Why is the rent so damn high?

Catherine Bracy
Jul 16, 2018 · 7 min read
Attendees at our Cost of Housing event, July 12 (Thanks to Pandora for hosting!)
  • The answer to the question “why does housing cost so much to build?” is: It’s complicated. Elizabeth used the term “death by a thousand cuts.” All of the various costs (see the chart) add up to create the high cost of development. This layering of costs can make it tricky to determine where to focus efforts on reducing costs.
  • While hard costs (mostly labor and materials) make up the lion’s share of the total cost, about 67%, it’s not entirely clear what elements within that category are driving increasing cost. The Terner Center is continuing their data gathering to illuminate the answer.
  • There are real tradeoffs in thinking about where and how we reduce the cost of development. Many fees and regulatory requirements, which add costs and make it harder to build, are in place for good reasons. Finding the right balance between regulation and cost is a complicated task.
Research from UC-Berkeley’s Terner Center breaks down the cost elements in a housing development (full slide deck linked above)
  • Rich Gross of Enterprise Community Partners. Enterprise does all kinds of work in the affordable housing space, including providing financing for affordable housing projects. Rich helped us understand the financial realities of getting projects built, which I outline in a bit more detail below.
  • Linda Mandolini of Eden Housing. Linda outlined the unique challenges facing affordable housing developers. They will never qualify for the kind of financing private developers receive because the people they rent to will never be able to afford the rents that would pay those investors’ returns*. And the public sources of capital available to affordable housing developers come with many more strings attached, which causes the cost of building to go up. In addition, sources of capital for affordable housing developers have been scarce for decades and are not close to keeping up with demand.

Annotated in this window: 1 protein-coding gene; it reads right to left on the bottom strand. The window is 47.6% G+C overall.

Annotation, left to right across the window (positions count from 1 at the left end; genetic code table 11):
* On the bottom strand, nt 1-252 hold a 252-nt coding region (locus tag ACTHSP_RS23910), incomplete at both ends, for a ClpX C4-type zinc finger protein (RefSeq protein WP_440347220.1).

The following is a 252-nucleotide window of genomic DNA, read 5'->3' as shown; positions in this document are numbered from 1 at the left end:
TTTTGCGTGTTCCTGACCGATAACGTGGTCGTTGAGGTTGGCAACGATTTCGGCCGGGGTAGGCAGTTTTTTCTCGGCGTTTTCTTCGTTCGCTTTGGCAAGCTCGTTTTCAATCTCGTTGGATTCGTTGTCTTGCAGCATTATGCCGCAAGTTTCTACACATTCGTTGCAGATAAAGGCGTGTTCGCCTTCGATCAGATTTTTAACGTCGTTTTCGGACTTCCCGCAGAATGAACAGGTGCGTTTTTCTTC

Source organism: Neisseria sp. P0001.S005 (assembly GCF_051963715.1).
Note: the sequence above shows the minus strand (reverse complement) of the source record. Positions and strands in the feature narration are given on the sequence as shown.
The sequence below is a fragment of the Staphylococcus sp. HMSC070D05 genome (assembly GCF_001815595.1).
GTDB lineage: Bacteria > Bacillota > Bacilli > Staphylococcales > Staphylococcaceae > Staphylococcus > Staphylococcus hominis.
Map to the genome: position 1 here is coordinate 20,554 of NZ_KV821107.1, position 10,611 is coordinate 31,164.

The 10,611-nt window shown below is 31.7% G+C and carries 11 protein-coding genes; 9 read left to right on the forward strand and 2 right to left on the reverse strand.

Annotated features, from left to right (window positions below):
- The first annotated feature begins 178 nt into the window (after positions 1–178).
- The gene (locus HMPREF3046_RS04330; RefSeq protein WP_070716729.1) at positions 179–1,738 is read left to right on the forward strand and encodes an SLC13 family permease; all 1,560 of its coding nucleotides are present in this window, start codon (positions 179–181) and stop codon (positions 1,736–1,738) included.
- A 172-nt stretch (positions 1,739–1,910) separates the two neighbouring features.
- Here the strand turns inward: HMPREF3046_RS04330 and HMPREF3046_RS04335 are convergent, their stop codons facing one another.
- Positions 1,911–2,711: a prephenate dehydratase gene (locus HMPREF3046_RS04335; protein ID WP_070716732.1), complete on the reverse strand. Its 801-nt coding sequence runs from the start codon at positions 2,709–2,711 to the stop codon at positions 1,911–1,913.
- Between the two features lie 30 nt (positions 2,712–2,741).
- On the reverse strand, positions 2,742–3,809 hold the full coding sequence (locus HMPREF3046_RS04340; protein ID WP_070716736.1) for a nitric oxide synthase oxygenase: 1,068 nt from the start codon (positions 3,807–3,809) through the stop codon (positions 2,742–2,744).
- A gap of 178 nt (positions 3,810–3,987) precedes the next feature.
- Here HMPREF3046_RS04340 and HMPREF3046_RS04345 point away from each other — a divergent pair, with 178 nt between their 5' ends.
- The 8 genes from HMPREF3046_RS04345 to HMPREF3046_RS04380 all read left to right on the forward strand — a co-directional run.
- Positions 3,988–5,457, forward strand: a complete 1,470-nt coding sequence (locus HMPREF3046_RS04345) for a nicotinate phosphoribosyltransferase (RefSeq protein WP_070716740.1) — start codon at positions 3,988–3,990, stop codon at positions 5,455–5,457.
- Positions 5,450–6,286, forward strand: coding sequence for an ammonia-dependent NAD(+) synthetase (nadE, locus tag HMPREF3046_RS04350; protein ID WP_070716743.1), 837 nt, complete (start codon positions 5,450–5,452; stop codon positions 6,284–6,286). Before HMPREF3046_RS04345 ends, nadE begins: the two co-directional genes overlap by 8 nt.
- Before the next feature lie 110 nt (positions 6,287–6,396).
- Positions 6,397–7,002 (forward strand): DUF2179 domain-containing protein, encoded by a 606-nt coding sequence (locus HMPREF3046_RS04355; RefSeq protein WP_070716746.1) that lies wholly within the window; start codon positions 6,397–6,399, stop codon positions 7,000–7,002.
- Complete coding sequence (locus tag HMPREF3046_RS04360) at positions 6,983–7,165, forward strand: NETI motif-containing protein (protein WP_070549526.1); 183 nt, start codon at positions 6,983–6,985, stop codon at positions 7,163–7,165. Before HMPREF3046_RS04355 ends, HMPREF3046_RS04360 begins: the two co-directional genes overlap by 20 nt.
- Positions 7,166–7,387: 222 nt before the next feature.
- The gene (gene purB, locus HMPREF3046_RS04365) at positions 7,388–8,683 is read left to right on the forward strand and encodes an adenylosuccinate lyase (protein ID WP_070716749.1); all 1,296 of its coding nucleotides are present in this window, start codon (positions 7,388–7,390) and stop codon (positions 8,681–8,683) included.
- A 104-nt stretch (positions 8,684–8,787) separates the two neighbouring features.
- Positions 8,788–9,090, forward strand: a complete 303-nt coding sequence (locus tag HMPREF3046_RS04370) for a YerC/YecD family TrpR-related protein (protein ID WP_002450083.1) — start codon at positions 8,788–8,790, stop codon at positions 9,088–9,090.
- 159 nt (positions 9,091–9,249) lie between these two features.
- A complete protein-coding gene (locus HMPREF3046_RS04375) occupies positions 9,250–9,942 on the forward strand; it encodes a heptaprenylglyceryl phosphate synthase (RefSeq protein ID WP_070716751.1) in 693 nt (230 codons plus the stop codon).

• Because land owners don’t have increasing property tax bills, they don’t have incentives to sell their land which drives up the cost of land
  • Much of the funding that is lost to Prop 13 (an estimated $10b per year just from commercial and industrial properties) could be allocated to affordable housing development and would obviate the need for constant bond measures.

TechEquity Collaborative

The TechEquity Collaborative advocates for a tech-driven economy in the Bay Area that works for everyone. We are a membership-driven organization made up of individuals and companies that share our values.

Catherine Bracy

Written by

Executive Director of the TechEquity Collaborative. Some things I love: civic tech, dogs, and Tottenham Hotspur

TechEquity Collaborative

The TechEquity Collaborative advocates for a tech-driven economy in the Bay Area that works for everyone. We are a membership-driven organization made up of individuals and companies that share our values.